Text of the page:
For the owners of this classic farmhouse, a Manhattan-based couple and their two young children, home is a place to discover nature, the simple charms of country life, and, most importantly, each other. This notion of connection, so vital to each of them, was extended to the space they share as well. Walls were removed, ceilings raised, original floor planks reclaimed, and a maze of disparate rooms combined into one unified space. Which ties not only the home's architectural elements together in unexpected ways, but this close-knit family as well.
Kitchen, family room. Wall dividing the two spaces replaced with a 20' ceiling beam. 150 year-old maple planks unearthed beneath layers of tile, linoleum, and parquet floors.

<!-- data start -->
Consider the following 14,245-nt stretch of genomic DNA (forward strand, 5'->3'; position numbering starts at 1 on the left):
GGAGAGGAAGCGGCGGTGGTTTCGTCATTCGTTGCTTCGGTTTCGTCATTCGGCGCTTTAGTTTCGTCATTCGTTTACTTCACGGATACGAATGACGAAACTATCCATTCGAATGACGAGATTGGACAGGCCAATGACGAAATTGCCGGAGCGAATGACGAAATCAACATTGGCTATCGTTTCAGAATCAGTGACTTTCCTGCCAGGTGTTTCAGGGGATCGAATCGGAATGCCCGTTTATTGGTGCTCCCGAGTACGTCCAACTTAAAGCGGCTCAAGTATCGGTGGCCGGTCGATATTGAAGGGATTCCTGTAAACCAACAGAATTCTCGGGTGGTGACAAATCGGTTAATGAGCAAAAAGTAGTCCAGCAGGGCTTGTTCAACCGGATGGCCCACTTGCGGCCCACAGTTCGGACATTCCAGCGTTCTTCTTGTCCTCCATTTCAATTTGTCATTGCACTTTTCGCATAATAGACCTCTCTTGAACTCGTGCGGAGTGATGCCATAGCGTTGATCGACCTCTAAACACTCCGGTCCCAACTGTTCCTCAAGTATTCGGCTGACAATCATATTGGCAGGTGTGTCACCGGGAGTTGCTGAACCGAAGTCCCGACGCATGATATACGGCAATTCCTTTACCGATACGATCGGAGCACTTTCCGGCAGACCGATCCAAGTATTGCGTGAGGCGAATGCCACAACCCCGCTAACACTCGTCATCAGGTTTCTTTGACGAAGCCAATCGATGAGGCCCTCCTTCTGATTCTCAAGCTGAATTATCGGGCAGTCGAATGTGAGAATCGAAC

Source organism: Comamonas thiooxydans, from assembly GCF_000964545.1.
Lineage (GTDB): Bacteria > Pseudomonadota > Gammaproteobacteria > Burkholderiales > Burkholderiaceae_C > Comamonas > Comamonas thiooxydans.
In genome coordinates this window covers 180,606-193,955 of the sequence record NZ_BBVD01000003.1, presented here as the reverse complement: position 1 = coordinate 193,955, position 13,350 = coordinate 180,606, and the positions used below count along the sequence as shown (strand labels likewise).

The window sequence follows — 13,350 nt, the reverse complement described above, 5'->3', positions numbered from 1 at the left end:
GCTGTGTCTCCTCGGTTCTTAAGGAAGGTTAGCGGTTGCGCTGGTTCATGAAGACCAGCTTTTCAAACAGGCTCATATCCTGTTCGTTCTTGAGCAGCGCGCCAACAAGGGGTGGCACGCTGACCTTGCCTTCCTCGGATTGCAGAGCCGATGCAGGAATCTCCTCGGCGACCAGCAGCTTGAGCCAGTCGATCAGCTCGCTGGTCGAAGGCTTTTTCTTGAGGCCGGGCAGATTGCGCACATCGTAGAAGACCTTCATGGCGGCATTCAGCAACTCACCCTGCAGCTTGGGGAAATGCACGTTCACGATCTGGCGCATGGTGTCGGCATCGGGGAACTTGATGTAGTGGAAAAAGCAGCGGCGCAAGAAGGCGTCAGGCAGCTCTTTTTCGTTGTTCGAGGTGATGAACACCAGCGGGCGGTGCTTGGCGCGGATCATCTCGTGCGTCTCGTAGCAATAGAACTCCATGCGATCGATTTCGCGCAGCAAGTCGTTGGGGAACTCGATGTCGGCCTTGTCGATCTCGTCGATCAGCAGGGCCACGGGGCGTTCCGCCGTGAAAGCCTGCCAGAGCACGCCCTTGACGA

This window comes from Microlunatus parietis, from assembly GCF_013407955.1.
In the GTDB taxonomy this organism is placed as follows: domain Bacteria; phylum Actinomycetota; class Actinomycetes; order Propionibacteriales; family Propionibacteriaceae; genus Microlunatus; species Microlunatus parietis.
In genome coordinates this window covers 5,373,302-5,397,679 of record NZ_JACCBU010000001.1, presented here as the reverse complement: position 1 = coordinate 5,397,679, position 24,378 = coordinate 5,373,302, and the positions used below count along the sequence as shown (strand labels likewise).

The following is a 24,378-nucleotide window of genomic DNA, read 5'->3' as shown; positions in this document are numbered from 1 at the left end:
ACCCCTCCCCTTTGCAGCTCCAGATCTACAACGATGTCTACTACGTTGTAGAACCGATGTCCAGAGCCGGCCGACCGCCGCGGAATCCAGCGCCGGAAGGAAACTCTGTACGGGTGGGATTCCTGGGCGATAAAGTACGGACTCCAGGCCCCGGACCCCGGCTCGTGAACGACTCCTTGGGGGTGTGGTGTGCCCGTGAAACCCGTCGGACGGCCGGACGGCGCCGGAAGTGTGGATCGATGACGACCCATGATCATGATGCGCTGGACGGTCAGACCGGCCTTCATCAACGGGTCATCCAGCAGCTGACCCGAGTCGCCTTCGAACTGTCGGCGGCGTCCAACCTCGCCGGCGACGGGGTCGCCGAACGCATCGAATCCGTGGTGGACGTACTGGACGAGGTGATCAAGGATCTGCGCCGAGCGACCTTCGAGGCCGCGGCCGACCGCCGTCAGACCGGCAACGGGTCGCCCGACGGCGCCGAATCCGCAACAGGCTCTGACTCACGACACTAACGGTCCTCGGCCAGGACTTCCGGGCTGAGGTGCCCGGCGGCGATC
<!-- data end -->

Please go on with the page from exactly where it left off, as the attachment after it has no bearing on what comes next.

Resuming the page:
Kitchen island with cascading bluestone counter top. Original beadboard wainscoting re-purposed as island siding.
Dual stainless steel refrigerator drawer units integrated into island design. Restored 1950's stove.
Counter top windows wrap the corner of the house and frame views of an original barn and century-old lilac tree. Gun-metal sink cabinet, manufactured in Brooklyn, recovered beneath 20-odd layers of paint.
Lean-to shed turned dining room, with rough-plank walls and ceilings, hand-hewn hickory beams, and salvaged wide-plank floors. A rock outcropping, occupying half the floor space, was jackhammered to make way for the table.
Dining room, opposite perspective, opened to kitchen. Forged iron chandelier, late 19th century.
Instead of pristine white walls and time-worn floors, just the opposite in the music room.